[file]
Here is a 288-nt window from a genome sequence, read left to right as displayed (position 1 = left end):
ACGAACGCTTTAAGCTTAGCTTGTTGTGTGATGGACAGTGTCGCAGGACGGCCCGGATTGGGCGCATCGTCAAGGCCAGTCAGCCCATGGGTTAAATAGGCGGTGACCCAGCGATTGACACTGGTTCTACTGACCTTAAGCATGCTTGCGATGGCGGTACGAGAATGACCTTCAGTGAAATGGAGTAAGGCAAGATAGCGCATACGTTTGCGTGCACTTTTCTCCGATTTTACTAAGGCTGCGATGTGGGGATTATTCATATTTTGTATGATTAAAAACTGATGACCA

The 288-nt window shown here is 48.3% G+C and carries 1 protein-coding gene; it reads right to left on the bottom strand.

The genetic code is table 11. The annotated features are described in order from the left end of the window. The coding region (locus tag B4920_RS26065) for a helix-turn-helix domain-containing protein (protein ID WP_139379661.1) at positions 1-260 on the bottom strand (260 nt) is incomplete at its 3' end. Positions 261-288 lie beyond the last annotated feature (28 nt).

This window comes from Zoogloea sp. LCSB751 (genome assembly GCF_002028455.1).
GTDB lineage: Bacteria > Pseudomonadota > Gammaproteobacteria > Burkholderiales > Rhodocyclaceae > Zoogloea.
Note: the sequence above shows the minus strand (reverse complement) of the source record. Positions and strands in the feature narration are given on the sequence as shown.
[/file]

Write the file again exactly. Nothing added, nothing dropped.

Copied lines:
Here is a 288-nt window from a genome sequence, read left to right as displayed (position 1 = left end):
ACGAACGCTTTAAGCTTAGCTTGTTGTGTGATGGACAGTGTCGCAGGACGGCCCGGATTGGGCGCATCGTCAAGGCCAGTCAGCCCATGGGTTAAATAGGCGGTGACCCAGCGATTGACACTGGTTCTACTGACCTTAAGCATGCTTGCGATGGCGGTACGAGAATGACCTTCAGTGAAATGGAGTAAGGCAAGATAGCGCATACGTTTGCGTGCACTTTTCTCCGATTTTACTAAGGCTGCGATGTGGGGATTATTCATATTTTGTATGATTAAAAACTGATGACCA

The 288-nt window shown here is 48.3% G+C and carries 1 protein-coding gene; it reads right to left on the bottom strand.

The genetic code is table 11. The annotated features are described in order from the left end of the window. The coding region (locus tag B4920_RS26065) for a helix-turn-helix domain-containing protein (protein ID WP_139379661.1) at positions 1-260 on the bottom strand (260 nt) is incomplete at its 3' end. Positions 261-288 lie beyond the last annotated feature (28 nt).

This window comes from Zoogloea sp. LCSB751 (genome assembly GCF_002028455.1).
GTDB lineage: Bacteria > Pseudomonadota > Gammaproteobacteria > Burkholderiales > Rhodocyclaceae > Zoogloea.
Note: the sequence above shows the minus strand (reverse complement) of the source record. Positions and strands in the feature narration are given on the sequence as shown.